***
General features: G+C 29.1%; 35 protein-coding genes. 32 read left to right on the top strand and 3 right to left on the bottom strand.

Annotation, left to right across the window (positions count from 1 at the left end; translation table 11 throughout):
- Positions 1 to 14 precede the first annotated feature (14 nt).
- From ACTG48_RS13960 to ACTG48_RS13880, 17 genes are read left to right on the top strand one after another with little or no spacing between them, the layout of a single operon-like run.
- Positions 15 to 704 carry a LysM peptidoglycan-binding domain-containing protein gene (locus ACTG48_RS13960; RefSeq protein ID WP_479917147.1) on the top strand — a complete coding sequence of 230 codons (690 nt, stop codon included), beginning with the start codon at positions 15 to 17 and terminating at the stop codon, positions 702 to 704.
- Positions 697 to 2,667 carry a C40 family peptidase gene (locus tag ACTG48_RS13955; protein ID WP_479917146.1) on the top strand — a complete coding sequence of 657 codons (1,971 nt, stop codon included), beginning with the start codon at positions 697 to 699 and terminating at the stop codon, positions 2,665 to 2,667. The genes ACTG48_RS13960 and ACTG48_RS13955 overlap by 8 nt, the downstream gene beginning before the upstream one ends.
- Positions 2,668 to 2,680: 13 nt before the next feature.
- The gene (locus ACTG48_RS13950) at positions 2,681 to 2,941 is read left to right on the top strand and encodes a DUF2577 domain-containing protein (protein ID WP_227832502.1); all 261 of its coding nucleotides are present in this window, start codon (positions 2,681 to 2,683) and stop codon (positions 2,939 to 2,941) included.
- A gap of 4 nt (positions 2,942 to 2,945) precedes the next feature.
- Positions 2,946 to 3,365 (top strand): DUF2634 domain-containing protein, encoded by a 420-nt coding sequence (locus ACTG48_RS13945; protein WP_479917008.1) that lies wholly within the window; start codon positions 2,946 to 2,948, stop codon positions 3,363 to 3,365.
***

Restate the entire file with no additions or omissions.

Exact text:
General features: G+C 29.1%; 35 protein-coding genes. 32 read left to right on the top strand and 3 right to left on the bottom strand.

Annotation, left to right across the window (positions count from 1 at the left end; translation table 11 throughout):
- Positions 1 to 14 precede the first annotated feature (14 nt).
- From ACTG48_RS13960 to ACTG48_RS13880, 17 genes are read left to right on the top strand one after another with little or no spacing between them, the layout of a single operon-like run.
- Positions 15 to 704 carry a LysM peptidoglycan-binding domain-containing protein gene (locus ACTG48_RS13960; RefSeq protein ID WP_479917147.1) on the top strand — a complete coding sequence of 230 codons (690 nt, stop codon included), beginning with the start codon at positions 15 to 17 and terminating at the stop codon, positions 702 to 704.
- Positions 697 to 2,667 carry a C40 family peptidase gene (locus tag ACTG48_RS13955; protein ID WP_479917146.1) on the top strand — a complete coding sequence of 657 codons (1,971 nt, stop codon included), beginning with the start codon at positions 697 to 699 and terminating at the stop codon, positions 2,665 to 2,667. The genes ACTG48_RS13960 and ACTG48_RS13955 overlap by 8 nt, the downstream gene beginning before the upstream one ends.
- Positions 2,668 to 2,680: 13 nt before the next feature.
- The gene (locus ACTG48_RS13950) at positions 2,681 to 2,941 is read left to right on the top strand and encodes a DUF2577 domain-containing protein (protein ID WP_227832502.1); all 261 of its coding nucleotides are present in this window, start codon (positions 2,681 to 2,683) and stop codon (positions 2,939 to 2,941) included.
- A gap of 4 nt (positions 2,942 to 2,945) precedes the next feature.
- Positions 2,946 to 3,365 (top strand): DUF2634 domain-containing protein, encoded by a 420-nt coding sequence (locus ACTG48_RS13945; protein WP_479917008.1) that lies wholly within the window; start codon positions 2,946 to 2,948, stop codon positions 3,363 to 3,365.